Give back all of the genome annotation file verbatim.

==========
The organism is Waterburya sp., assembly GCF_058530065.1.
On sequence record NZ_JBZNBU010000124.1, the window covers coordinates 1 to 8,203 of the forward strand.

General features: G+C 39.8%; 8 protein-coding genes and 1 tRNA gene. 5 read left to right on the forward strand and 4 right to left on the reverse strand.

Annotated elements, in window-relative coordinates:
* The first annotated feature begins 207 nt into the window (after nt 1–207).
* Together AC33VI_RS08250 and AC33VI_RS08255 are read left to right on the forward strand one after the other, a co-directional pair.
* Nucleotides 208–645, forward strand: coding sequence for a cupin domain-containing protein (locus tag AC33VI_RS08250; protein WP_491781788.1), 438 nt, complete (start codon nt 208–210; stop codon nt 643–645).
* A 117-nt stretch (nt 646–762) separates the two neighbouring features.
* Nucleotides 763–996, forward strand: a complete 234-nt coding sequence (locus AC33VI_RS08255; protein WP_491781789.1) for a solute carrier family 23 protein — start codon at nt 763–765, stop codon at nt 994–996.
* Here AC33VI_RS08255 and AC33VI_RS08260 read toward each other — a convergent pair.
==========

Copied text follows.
The organism is Waterburya sp., assembly GCF_058530065.1.
On sequence record NZ_JBZNBU010000124.1, the window covers coordinates 1 to 8,203 of the forward strand.

General features: G+C 39.8%; 8 protein-coding genes and 1 tRNA gene. 5 read left to right on the forward strand and 4 right to left on the reverse strand.

Annotated elements, in window-relative coordinates:
* The first annotated feature begins 207 nt into the window (after nt 1–207).
* Together AC33VI_RS08250 and AC33VI_RS08255 are read left to right on the forward strand one after the other, a co-directional pair.
* Nucleotides 208–645, forward strand: coding sequence for a cupin domain-containing protein (locus tag AC33VI_RS08250; protein WP_491781788.1), 438 nt, complete (start codon nt 208–210; stop codon nt 643–645).
* A 117-nt stretch (nt 646–762) separates the two neighbouring features.
* Nucleotides 763–996, forward strand: a complete 234-nt coding sequence (locus AC33VI_RS08255; protein WP_491781789.1) for a solute carrier family 23 protein — start codon at nt 763–765, stop codon at nt 994–996.
* Here AC33VI_RS08255 and AC33VI_RS08260 read toward each other — a convergent pair.